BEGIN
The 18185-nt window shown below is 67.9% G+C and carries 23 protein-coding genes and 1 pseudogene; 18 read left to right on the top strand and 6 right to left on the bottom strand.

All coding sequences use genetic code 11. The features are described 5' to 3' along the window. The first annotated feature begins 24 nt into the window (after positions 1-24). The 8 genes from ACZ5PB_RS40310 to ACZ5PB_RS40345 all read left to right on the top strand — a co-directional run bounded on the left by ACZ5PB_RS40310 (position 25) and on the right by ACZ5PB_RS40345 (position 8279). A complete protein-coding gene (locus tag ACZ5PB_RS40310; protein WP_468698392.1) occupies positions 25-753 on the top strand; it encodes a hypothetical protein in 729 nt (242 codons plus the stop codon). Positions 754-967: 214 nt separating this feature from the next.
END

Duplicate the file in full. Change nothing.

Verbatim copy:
The 18185-nt window shown below is 67.9% G+C and carries 23 protein-coding genes and 1 pseudogene; 18 read left to right on the top strand and 6 right to left on the bottom strand.

All coding sequences use genetic code 11. The features are described 5' to 3' along the window. The first annotated feature begins 24 nt into the window (after positions 1-24). The 8 genes from ACZ5PB_RS40310 to ACZ5PB_RS40345 all read left to right on the top strand — a co-directional run bounded on the left by ACZ5PB_RS40310 (position 25) and on the right by ACZ5PB_RS40345 (position 8279). A complete protein-coding gene (locus tag ACZ5PB_RS40310; protein WP_468698392.1) occupies positions 25-753 on the top strand; it encodes a hypothetical protein in 729 nt (242 codons plus the stop codon). Positions 754-967: 214 nt separating this feature from the next.